Monday :: Dec 27, 2004

Freedom And Liberty? For Whom?


by pessimist

We all know the litany of lies promulgated by the Bu$h (mis)Administration in its quest for justification for the occupation of Iraq's oil industry. We all remember the photo of the US GIs standing above the sign denoting the Iraqi Oil Ministry. We have recently noted that Iraq does not have an OPEC production quota, which opens the door to the sort of abuse of Iraqi petroleum assets that this article exposes.


US to Take Bigger Bite of Iraq's Economic Pie

The United States is helping the interim Iraqi government continue to make major economic changes, including cuts to social subsidies, full access for U.S. companies to the nation's oil reserves and reconsideration of oil deals that the previous regime signed with France and Russia. "So I think this is very promising to the American investors and to American enterprises, certainly to oil companies," Abdel Mahdi said at the National Press Club in Washington, DC on Tuesday.

Freedom from retribution for liberating Iraq from its oil?

Iraq's oil sector is essential both to world energy markets and to the nation's economy. Iraq sits on the planet's second largest oil reserves, after Saudi Arabia, and oil revenues account for more than 95 percent of the country's current budget. (The rest comes mainly from taxes and profits of certain state-owned enterprises).

Even for a Texan, that represents a lot of money. So where is it all going? Not to the Iraqi people!

Washington has installed hundreds of U.S. economic advisors in all Iraqi government ministries, who have a decisive say on most economic decisions. It has also sponsored the bulk of the nation's economic changes, based on a neo-liberal model that emphasizes privatization of government entities and cuts to social spending.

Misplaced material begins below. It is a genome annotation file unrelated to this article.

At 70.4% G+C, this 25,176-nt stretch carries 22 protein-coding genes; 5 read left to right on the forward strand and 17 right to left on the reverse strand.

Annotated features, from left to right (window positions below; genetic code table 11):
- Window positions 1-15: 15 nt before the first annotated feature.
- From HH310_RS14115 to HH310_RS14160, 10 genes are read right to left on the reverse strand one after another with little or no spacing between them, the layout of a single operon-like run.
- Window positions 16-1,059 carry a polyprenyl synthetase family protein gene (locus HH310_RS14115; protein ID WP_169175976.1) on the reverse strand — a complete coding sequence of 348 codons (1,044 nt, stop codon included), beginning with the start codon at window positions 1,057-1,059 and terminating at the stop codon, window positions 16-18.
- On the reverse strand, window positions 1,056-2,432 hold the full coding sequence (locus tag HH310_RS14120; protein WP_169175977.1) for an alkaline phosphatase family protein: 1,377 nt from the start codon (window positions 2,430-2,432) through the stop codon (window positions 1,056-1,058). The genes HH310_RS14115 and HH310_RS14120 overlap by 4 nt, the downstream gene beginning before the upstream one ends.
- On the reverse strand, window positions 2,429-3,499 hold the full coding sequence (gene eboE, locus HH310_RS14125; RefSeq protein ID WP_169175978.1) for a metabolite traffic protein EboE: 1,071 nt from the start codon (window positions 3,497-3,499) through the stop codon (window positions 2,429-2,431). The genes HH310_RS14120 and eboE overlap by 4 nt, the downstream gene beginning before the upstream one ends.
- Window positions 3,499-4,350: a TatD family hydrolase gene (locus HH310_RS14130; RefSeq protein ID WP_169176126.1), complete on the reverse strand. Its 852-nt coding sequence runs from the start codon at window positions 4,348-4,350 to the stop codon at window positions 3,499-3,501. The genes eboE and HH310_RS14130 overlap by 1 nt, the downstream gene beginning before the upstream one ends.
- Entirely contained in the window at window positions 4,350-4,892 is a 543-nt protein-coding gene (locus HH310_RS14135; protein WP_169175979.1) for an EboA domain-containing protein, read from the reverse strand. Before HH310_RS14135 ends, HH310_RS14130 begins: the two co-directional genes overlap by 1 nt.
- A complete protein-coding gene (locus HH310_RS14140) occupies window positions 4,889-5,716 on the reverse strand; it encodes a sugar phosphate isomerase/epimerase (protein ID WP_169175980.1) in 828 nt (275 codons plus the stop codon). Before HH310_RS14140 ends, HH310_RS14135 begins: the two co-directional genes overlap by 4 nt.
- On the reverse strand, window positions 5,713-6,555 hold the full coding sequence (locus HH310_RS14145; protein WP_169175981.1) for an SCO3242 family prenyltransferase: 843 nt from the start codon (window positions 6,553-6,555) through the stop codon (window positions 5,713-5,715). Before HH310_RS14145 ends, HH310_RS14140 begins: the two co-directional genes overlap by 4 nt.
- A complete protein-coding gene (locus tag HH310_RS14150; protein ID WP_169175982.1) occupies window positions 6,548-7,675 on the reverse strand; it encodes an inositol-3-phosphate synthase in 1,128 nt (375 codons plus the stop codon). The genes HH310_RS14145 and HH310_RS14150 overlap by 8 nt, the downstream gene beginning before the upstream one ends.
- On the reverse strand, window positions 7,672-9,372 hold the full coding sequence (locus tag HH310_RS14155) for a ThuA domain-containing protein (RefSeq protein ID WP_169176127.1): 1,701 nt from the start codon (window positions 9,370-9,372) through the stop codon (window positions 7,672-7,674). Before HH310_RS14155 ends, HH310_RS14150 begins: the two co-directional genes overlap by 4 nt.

And they want us to believe that Iyad Allawi is heading a real sovereign government? Fool me once, shame on me ...

This is the real crime of these actions taken by the Iraqi 'government':

One major move the country is inching towards under U.S. guardianship, which was discussed this week, is a rollback of Iraq's huge subsidies system, which may have kept millions of Iraqis from starvation under U.S. and UK-backed sanctions imposed by the United Nations after the 1991 Gulf War. Under its October agreement with the IMF, Baghdad's interim leaders agreed to cut the support, among many other conditions. The IMF has been notorious for imposing conditions that its economists say are necessary to slash nation's budget deficits.

Think about this for a minute. Ninety-five percent of Iraq's wealth comes from oil production, and this oil production is being given to US multinationals who aren't about to provide much to the Iraqi people out of those assets. HOW ARE THEY SUPPOSED TO REPAY THE 'LOANS' IMPOSED UPON THEM BY THE IMF???

They can't.

They aren't supposed to. Slaves are lucky that they are still alive to enjoy the torment being liberally dispensed to them.

We've been told for years by the die hard Confederate wannabes (read: State's Rights advocates) that the South would rise again. The South could not have risen in the first place without slavery, and it is now going to be the norm for any country that is taken over by the IMF for the benefit of US multinational corporations. So everything you hear about this upcoming vote, probably being programmed by Diebold and ES&S as I write, is a lie. So, it seems, is the 'democracy' that is so near and dear to Bu$hCo's black mechanical heart.


Democracy by cookie cutter

U.S. President George W. Bush claims his policy is to promote democracy because democratic countries do not wage aggressive wars. Most observers would probably accept that the United States, Britain, Japan and countries in Western Europe are democracies, but it would be unwise to be complacent about the nature of democracy in our countries.

The principle of promoting democratic regimes is one that the vast majority of people living in countries where the government can claim to have been democratically elected are likely to support. But there may well not be full agreement on the meaning of democracy or on which countries can rightly claim to be democracies.